Human Genome Sciences Inc.'s announcement that it determined thesequence of the Staphylococcus aureus bacterium on Thursdaypushed the stock up 26 percent, and moved the company into a wholenew area.

Human Genome's stock (NASDAQA:HGSI), which already was hotof late, gained $8.25 Thursday to close at $39.75 after reaching ahigh of $41.25. MedImmune Inc. (NASDAQ:MEDI), HumanGenome's collaborator on development of antibacterial vaccines,gained 13 percent on the news, or $2.25, to close at $19.25. There'sadded significance to that jump since MedImmune is underregistration for a 2 million share offering.

William Haseltine, chairman and CEO of Human Genome Sciences(HGS), didn't have much to say about the stock jump, be he talked toBioWorld Today about the significance of the news for HGS.

"It's the first demonstration of the use of our technology outside ofhuman genes," Haseltine said. "We did it in a remarkably short time[four weeks] using only a fraction of our capacity. Staph is a veryimportant problem. Any contribution to the prevention or treatmentof that disease will be significant."

Another significant part of the work is that it falls outside HGS'gene-identification and drug discovery collaboration with SmithKlineBeecham plc. They are working in humans only.

S. aureus is the most frequent cause of infections in hospitals, HGSsaid, and a major cause of toxic shock syndrome and woundinfections. Many strains have developed resistance to availableantibiotics.

HGS researchers deciphered more than 99 percent of the sequence ofthe approximately 2.8 million nucleotides, the company said, makingit the largest genome sequenced to date. About 1,400 genes havebeen identified that specify proteins similar to those described onother bacteria and organisms; more than 1,000 additional genes wereidentified that are not closely related to other genes.

"This is the first time we applied our technology to an area other thanhuman," Haseltine said. "It opens up a new area for us anddemonstrates the power of our technology."

Haseltine said there are a number of applications for the information.One is to create new vaccines with MedImmune, a task made easierby having the genome sequenced because that allows foridentification of most of the proteins that make up the outer shell ofthe organism.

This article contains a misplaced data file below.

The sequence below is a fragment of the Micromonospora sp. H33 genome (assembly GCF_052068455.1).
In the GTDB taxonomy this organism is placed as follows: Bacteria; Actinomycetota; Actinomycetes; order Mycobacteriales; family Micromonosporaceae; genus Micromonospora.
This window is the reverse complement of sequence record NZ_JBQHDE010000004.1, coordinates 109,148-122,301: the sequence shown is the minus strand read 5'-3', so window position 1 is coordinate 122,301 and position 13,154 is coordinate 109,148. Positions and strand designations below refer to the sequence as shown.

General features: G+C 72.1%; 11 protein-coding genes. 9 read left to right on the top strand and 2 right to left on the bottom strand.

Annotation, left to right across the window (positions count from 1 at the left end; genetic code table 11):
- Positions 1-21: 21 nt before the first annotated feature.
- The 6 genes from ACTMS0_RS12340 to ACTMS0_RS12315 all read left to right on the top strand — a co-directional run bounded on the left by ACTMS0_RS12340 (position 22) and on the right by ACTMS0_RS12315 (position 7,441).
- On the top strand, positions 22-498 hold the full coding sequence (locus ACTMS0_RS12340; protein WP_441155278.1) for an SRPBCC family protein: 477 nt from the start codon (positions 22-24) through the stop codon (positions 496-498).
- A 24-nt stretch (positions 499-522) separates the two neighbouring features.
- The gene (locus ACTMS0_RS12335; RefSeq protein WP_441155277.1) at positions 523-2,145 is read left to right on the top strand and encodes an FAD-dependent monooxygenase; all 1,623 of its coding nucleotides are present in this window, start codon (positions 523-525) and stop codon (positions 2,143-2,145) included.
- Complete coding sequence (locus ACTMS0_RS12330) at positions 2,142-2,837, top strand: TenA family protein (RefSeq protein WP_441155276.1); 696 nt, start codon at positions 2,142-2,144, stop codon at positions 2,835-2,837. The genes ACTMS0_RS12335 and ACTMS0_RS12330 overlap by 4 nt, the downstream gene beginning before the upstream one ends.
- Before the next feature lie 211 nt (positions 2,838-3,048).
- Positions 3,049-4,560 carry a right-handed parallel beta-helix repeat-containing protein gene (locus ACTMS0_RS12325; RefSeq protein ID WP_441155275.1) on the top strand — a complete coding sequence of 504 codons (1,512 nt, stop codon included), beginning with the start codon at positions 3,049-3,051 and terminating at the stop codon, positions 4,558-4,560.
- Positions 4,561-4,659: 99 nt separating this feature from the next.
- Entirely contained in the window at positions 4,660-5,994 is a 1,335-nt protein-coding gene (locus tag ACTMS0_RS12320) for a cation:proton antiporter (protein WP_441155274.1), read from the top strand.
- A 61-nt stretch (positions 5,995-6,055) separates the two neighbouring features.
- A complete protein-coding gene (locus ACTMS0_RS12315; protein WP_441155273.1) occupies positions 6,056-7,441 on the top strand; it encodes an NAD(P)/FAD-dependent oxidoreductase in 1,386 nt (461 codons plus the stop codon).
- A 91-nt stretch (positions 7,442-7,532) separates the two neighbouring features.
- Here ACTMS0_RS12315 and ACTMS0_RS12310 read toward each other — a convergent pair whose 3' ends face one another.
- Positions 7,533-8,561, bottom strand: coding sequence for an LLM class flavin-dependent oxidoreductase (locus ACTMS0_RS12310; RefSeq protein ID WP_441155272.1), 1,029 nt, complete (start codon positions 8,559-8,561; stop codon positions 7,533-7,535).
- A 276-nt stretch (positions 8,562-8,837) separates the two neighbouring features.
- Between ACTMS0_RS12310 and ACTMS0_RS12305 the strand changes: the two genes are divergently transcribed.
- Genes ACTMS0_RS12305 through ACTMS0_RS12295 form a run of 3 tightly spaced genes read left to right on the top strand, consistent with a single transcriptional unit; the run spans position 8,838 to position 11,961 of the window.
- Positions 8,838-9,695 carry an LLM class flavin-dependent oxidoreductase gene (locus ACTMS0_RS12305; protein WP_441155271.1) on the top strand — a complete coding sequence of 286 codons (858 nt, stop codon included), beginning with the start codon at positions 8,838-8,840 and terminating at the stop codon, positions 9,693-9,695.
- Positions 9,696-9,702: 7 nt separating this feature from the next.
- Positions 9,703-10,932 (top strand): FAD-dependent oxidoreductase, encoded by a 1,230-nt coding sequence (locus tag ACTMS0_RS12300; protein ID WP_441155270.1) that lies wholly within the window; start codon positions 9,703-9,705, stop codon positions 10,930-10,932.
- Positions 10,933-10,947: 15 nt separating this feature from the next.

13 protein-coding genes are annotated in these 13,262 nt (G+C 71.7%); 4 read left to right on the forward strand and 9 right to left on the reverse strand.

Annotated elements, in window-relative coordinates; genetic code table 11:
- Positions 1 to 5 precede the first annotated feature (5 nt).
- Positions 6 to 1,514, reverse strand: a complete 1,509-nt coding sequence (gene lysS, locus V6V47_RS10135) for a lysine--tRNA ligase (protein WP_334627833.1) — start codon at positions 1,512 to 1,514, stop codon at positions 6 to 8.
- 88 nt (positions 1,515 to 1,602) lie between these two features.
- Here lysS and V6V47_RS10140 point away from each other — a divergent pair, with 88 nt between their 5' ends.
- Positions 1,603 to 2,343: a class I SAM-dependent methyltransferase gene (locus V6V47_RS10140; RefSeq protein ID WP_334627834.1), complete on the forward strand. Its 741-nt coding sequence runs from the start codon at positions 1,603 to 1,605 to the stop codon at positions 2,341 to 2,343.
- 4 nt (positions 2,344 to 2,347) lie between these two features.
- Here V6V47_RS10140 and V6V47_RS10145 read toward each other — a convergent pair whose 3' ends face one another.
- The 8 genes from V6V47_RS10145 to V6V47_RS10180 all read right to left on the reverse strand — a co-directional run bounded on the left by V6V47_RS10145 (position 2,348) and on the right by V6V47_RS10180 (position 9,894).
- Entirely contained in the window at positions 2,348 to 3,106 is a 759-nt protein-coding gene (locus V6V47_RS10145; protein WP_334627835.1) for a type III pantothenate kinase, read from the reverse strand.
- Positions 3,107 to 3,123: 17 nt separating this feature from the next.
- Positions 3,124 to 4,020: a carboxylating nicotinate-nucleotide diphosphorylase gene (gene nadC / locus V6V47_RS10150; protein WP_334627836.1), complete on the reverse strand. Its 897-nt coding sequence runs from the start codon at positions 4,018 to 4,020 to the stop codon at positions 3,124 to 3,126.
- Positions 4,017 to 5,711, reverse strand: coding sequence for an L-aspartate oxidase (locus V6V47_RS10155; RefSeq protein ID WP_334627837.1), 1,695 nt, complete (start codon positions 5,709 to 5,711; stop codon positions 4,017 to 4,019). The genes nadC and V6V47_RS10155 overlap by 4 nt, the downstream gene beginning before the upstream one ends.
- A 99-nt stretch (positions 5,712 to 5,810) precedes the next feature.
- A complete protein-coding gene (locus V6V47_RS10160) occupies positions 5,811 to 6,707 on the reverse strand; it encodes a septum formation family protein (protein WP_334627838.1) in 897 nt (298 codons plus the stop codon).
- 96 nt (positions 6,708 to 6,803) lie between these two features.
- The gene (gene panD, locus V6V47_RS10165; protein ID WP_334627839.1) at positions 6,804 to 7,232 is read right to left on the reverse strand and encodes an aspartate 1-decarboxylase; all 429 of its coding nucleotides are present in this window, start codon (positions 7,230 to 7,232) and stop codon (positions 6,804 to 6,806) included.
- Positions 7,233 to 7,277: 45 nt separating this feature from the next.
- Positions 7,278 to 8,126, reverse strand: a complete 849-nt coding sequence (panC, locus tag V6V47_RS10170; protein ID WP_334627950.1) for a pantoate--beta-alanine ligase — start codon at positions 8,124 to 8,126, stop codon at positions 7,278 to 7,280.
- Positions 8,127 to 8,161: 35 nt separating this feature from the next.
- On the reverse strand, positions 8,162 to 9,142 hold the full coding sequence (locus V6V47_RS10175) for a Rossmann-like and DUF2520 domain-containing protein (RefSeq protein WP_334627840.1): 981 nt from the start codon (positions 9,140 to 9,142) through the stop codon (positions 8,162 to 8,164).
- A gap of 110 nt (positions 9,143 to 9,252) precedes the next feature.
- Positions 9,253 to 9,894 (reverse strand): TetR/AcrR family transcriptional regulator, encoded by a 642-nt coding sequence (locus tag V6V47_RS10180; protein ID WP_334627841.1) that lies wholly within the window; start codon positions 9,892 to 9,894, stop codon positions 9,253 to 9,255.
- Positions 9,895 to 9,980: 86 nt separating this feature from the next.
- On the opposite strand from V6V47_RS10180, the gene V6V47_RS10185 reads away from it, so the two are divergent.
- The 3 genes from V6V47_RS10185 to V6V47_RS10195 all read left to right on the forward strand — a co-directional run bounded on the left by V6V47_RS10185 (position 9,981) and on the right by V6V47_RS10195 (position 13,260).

"Each of the outer proteins is tagged with a secretory signal, whichcan be interpreted by our computers," Haseltine said. "Having theentire sequence gives you a tremendous amount of information."

Another application, he said, is it "dramatically expands the numberof targets useful for antibiotic development. It both identifies newmetabolic pathways that are specific to the bacterium, and identifiesthose genes that are common to the metabolic pathways of humansand bacteria. Having knowledge of both human and bacteriapathways will open up the possibility of creating antibiotics that areselectively toxic to bacteria.

MedImmune, of Gaithersburg, Md., will use high-throughput testingto evaluate vaccine candidates after HGS expresses and purifiesproteins.

HGS, of Rockville, Md., and MedImmune established theircollaboration in this area last year after publication by The Institutefor Genomic Research (HGS' not-for-profit partner) and others of thecomplete sequencing of the genes in the bacterium Haemophilusinfluenzae, another common pathogen and the first free-livingorganism to be sequenced.

Once MedImmune and HGS identify candidates to take forward,MedImmune assumes responsibility for development andcommercialization. An undisclosed profit-sharing agreement wouldcome into play on product sales.

The MedImmune collaboration also encompassesimmunotherapeutics. HGS has rights in antibiotic applications, whereit is seeking partners, Haseltine said.

A MedImmune spokesman said the work in H. influenzae is "fairlyfar along in the initial evaluation of some promising candidates." Hesaid MedImmune and HGS have chosen additional human pathogentargets, which they are not announcing.

HGS owns the intellectual property rights to the microorganismsMycoplasma genitalium and Methanococcus jannaschii in addition toH. influenzae and S. aureus. n

-- Jim Shrine

(c) 1997 American Health Consultants. All rights reserved.